3. Butt-Ski Lift


I WROTE: "What is wrong with you people?"

AND NOW: Butt-Ski Lift left an indelible print on my psyche, a stain that will never be washed away, much like the giant testicles of the hero in Little Boy Adventure. To this day, I have no idea how anyone came up with the idea of a game where the goal is to swing upside down from a ski lift while mooning everyone back at the lodge.

It just staggers the mind that Butt-Ski Lift even exists. Think about it - someone had to come up with this idea. Someone had to think about making a game where you hang from your pants on ski lifts. Maybe that person told a friend or two about it, then quickly stopped mentioning it when everyone around him said the idea was shit. He had to draw the characters, animate the sprites, write the game code. All in all, we're talking about a couple of hours of work. Then that person had to upload their game onto the Internet. And at no point during any of this did they think, "Actually, the world might not be ready for Butt-Ski Lift."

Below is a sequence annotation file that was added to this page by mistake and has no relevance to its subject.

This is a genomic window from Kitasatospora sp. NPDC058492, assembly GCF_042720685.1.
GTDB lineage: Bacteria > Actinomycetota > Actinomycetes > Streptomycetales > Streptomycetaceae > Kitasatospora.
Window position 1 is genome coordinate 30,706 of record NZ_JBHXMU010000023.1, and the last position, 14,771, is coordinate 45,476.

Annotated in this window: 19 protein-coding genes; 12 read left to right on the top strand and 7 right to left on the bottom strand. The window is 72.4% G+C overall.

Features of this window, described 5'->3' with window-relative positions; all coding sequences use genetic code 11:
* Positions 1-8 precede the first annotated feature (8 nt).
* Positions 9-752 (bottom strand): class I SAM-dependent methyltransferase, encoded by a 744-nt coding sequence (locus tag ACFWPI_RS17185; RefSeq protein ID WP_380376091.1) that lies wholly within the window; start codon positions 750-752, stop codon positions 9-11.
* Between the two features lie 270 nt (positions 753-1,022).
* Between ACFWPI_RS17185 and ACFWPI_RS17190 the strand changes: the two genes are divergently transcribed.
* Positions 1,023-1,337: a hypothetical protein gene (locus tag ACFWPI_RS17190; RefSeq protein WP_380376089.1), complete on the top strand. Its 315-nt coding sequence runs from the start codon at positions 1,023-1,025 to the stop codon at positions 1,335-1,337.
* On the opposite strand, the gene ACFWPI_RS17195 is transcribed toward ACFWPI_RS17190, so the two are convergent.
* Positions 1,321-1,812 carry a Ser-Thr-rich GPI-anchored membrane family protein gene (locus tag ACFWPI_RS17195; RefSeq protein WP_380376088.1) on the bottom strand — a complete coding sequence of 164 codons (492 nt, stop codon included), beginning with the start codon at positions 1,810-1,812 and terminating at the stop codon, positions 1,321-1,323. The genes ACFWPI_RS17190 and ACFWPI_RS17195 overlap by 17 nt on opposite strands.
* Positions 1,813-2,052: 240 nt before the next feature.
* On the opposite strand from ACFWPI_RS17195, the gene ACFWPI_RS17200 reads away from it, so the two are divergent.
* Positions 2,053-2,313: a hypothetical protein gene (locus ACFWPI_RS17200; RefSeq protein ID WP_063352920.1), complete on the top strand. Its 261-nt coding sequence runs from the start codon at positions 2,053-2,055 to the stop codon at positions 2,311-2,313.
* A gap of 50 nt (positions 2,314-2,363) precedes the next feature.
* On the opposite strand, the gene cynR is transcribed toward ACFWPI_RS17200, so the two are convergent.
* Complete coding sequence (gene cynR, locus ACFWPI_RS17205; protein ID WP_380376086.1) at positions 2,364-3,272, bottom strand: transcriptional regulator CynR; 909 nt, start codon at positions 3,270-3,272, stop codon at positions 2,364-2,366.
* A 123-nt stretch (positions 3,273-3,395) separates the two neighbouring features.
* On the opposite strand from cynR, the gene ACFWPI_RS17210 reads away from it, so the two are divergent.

Who knows - perhaps one day, many years from now, we will be. But I highly doubt it.

4. Planet Platformer


I WROTE: "I didn't hate Planet Platformer when I first played it. But now that I've played it repeatedly, only to face disappointment at every turn (compounded by the fact that, without a save feature, you have to start from the beginning every time you play), it has worn down my resolve."

AND NOW: When I posted this review over on Way of the Geek, I was surprised to receive a response from the creator of Planet Platformer. He took umbrage to my remark that you have to run through each level twice to complete them, and even included walkthroughs to prove his point.